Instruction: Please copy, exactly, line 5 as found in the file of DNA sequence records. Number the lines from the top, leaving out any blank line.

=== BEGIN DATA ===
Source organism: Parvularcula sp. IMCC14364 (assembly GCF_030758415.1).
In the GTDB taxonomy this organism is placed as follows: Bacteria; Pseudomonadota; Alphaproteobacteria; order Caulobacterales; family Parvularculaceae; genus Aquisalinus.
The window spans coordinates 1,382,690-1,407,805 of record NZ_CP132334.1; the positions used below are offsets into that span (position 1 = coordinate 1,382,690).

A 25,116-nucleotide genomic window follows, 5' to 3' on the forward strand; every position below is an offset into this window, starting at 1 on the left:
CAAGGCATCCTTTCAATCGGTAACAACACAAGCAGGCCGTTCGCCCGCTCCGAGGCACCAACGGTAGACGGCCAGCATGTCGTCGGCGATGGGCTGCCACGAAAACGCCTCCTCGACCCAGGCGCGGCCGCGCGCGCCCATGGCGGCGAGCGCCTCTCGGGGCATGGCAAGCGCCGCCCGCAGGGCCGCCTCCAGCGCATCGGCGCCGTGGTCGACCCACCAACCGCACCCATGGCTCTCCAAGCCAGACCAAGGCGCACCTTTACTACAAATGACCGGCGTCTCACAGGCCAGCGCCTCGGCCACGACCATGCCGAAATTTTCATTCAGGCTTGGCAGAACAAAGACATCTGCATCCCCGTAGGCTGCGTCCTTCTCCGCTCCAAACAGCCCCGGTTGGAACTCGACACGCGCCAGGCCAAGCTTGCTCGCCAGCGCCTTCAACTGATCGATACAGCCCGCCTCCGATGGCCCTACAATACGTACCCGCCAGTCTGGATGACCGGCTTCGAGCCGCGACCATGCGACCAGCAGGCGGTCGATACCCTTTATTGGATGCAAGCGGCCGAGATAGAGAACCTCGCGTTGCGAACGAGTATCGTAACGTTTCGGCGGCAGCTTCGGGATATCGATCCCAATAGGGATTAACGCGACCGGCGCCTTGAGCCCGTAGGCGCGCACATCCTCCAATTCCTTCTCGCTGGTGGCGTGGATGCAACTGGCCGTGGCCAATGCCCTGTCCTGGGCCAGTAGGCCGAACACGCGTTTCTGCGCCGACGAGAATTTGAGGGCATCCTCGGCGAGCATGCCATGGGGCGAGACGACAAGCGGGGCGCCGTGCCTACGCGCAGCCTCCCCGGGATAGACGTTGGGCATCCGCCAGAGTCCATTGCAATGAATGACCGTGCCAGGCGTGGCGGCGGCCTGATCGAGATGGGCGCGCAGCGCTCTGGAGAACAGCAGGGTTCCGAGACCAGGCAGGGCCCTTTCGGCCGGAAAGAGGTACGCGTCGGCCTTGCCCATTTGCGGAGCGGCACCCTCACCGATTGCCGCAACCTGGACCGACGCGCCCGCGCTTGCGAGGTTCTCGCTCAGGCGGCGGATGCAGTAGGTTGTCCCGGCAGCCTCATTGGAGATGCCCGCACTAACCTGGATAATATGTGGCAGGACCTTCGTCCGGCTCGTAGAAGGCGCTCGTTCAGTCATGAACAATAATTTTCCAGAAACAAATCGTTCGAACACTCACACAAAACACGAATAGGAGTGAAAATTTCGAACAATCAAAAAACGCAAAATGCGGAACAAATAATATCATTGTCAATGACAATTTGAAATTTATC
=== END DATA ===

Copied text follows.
CAAGGCATCCTTTCAATCGGTAACAACACAAGCAGGCCGTTCGCCCGCTCCGAGGCACCAACGGTAGACGGCCAGCATGTCGTCGGCGATGGGCTGCCACGAAAACGCCTCCTCGACCCAGGCGCGGCCGCGCGCGCCCATGGCGGCGAGCGCCTCTCGGGGCATGGCAAGCGCCGCCCGCAGGGCCGCCTCCAGCGCATCGGCGCCGTGGTCGACCCACCAACCGCACCCATGGCTCTCCAAGCCAGACCAAGGCGCACCTTTACTACAAATGACCGGCGTCTCACAGGCCAGCGCCTCGGCCACGACCATGCCGAAATTTTCATTCAGGCTTGGCAGAACAAAGACATCTGCATCCCCGTAGGCTGCGTCCTTCTCCGCTCCAAACAGCCCCGGTTGGAACTCGACACGCGCCAGGCCAAGCTTGCTCGCCAGCGCCTTCAACTGATCGATACAGCCCGCCTCCGATGGCCCTACAATACGTACCCGCCAGTCTGGATGACCGGCTTCGAGCCGCGACCATGCGACCAGCAGGCGGTCGATACCCTTTATTGGATGCAAGCGGCCGAGATAGAGAACCTCGCGTTGCGAACGAGTATCGTAACGTTTCGGCGGCAGCTTCGGGATATCGATCCCAATAGGGATTAACGCGACCGGCGCCTTGAGCCCGTAGGCGCGCACATCCTCCAATTCCTTCTCGCTGGTGGCGTGGATGCAACTGGCCGTGGCCAATGCCCTGTCCTGGGCCAGTAGGCCGAACACGCGTTTCTGCGCCGACGAGAATTTGAGGGCATCCTCGGCGAGCATGCCATGGGGCGAGACGACAAGCGGGGCGCCGTGCCTACGCGCAGCCTCCCCGGGATAGACGTTGGGCATCCGCCAGAGTCCATTGCAATGAATGACCGTGCCAGGCGTGGCGGCGGCCTGATCGAGATGGGCGCGCAGCGCTCTGGAGAACAGCAGGGTTCCGAGACCAGGCAGGGCCCTTTCGGCCGGAAAGAGGTACGCGTCGGCCTTGCCCATTTGCGGAGCGGCACCCTCACCGATTGCCGCAACCTGGACCGACGCGCCCGCGCTTGCGAGGTTCTCGCTCAGGCGGCGGATGCAGTAGGTTGTCCCGGCAGCCTCATTGGAGATGCCCGCACTAACCTGGATAATATGTGGCAGGACCTTCGTCCGGCTCGTAGAAGGCGCTCGTTCAGTCATGAACAATAATTTTCCAGAAACAAATCGTTCGAACACTCACACAAAACACGAATAGGAGTGAAAATTTCGAACAATCAAAAAACGCAAAATGCGGAACAAATAATATCATTGTCAATGACAATTTGAAATTTATC